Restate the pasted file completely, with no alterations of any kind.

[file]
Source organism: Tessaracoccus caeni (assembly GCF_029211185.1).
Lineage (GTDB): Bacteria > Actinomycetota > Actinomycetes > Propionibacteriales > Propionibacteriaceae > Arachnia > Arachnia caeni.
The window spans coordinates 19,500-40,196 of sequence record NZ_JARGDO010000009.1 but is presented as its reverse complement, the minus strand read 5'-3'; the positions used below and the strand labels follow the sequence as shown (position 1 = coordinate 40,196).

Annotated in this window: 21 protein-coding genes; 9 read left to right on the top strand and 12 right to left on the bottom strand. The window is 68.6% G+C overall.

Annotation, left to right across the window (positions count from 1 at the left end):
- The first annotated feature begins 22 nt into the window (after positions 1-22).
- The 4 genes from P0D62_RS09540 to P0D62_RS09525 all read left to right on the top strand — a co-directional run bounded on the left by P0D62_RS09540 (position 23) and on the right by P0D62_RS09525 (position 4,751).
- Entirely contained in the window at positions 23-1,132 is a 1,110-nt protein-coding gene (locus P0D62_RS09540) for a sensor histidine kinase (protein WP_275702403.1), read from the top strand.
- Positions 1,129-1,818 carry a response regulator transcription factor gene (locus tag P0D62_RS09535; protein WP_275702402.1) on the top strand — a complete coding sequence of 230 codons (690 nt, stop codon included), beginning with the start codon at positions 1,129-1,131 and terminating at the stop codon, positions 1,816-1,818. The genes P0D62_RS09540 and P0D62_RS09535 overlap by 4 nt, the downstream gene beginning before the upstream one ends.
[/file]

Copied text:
Source organism: Tessaracoccus caeni (assembly GCF_029211185.1).
Lineage (GTDB): Bacteria > Actinomycetota > Actinomycetes > Propionibacteriales > Propionibacteriaceae > Arachnia > Arachnia caeni.
The window spans coordinates 19,500-40,196 of sequence record NZ_JARGDO010000009.1 but is presented as its reverse complement, the minus strand read 5'-3'; the positions used below and the strand labels follow the sequence as shown (position 1 = coordinate 40,196).

Annotated in this window: 21 protein-coding genes; 9 read left to right on the top strand and 12 right to left on the bottom strand. The window is 68.6% G+C overall.

Annotation, left to right across the window (positions count from 1 at the left end):
- The first annotated feature begins 22 nt into the window (after positions 1-22).
- The 4 genes from P0D62_RS09540 to P0D62_RS09525 all read left to right on the top strand — a co-directional run bounded on the left by P0D62_RS09540 (position 23) and on the right by P0D62_RS09525 (position 4,751).
- Entirely contained in the window at positions 23-1,132 is a 1,110-nt protein-coding gene (locus P0D62_RS09540) for a sensor histidine kinase (protein WP_275702403.1), read from the top strand.
- Positions 1,129-1,818 carry a response regulator transcription factor gene (locus tag P0D62_RS09535; protein WP_275702402.1) on the top strand — a complete coding sequence of 230 codons (690 nt, stop codon included), beginning with the start codon at positions 1,129-1,131 and terminating at the stop codon, positions 1,816-1,818. The genes P0D62_RS09540 and P0D62_RS09535 overlap by 4 nt, the downstream gene beginning before the upstream one ends.